UC Berkeley has decided not to pursue action against students involved in protests against budget cuts which took place at Cal in November and December last year, and involved the occupation of Wheeler Hall.

In a memo distributed yesterday to the campus, the university stated: “We have decided not to pursue student conduct actions against students involved in activities during Live Week on the morning of December 11. Given the genuine confusion on the part of some students regarding dispersal orders, we understand the need to continue our efforts to educate faculty, staff, and students on specific campus policies so that individuals can make more informed decisions about actions governed by the Code of Student Conduct.”

The university had threatened to suspend students and make many of them write academic papers concerning their role in the occupation of Wheeler Hall. Police arrested 61 protesters at Wheeler Hall on December 11.

Journalism student Josh Wolf is facing a seven-month suspension from UC Berkeley for being in Wheeler Hall when it was occupied.

A group of Cal students began a hunger strike yesterday on campus to protest a number of issues, among them a call that the university drop disciplinary charges against protesters from the occupation of Wheeler Hall.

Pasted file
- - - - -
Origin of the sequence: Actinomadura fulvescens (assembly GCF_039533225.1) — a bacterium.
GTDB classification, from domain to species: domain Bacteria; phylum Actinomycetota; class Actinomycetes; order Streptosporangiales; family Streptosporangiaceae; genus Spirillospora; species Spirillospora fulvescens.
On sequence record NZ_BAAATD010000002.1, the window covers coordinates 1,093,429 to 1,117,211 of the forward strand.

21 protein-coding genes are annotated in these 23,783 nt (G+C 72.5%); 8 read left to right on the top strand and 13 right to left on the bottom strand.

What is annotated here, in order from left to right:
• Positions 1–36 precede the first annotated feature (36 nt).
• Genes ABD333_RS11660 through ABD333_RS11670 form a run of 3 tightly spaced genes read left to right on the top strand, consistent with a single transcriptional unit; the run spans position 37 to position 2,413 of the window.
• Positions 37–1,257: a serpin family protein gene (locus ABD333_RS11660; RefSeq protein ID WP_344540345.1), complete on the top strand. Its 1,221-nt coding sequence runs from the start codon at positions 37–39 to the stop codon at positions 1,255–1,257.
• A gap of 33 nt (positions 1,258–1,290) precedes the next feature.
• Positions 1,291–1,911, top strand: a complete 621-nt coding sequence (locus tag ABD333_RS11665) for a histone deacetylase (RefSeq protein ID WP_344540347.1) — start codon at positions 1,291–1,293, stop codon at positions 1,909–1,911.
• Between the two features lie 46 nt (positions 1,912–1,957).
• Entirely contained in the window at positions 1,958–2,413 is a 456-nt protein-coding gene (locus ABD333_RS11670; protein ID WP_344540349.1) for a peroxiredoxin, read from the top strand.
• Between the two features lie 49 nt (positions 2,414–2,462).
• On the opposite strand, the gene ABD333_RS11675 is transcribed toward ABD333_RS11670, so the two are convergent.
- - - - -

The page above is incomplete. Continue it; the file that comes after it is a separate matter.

Clarification: The university’s decision relates purely to those who were protesting on December 11.

Update: Reader Icarus writes in to say that there are still over 50 students facing charges, and that the first conduct hearing is set for tomorrow at 3 pm.

Tracey Taylor

Tracey Taylor is co-founder of Berkeleyside and co-founder and editorial director of Cityside, the nonprofit parent to Berkeleyside and The Oaklandside. Before launching Berkeleyside, Tracey wrote for...

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3 Comments

  1. Thank goodness. When UC Berkeley announced that it planned to punish students that disrupted the education of others, I thought that it was preposterous. The students shouldn’t have known that UCB would actually enforce its rules and stand up for itself, rather than back cowardly down to the most fringe elements on campus; I mean, the university never acts in that way. The suspensions reminded me of the people that suggested that the millions spent protecting the tree sitters could have been used to keep students’ tuitions down or something crazy like that. Without the tree sitters and protesters, how can the university demonstrate to the nation that it is full of lunatics? How can Game Day coverage on ESPN legitimately paint the city with reefer madness?

    When I went back east for winter break, my parents said that they had seen Berkeley in the news. Was it because one of our professors won the Nobel Prize in economics? Nope, it was the Wheeler protests. Go Bears!

  2. As one of the students currently facing conduct charges at Berkeley, there are still over 50 students facing such charges. Only those involved in Live Week and arrested on Dec. 11 have had their cases dropped. The first conduct hearing is set to occur tomorrow at 3 pm.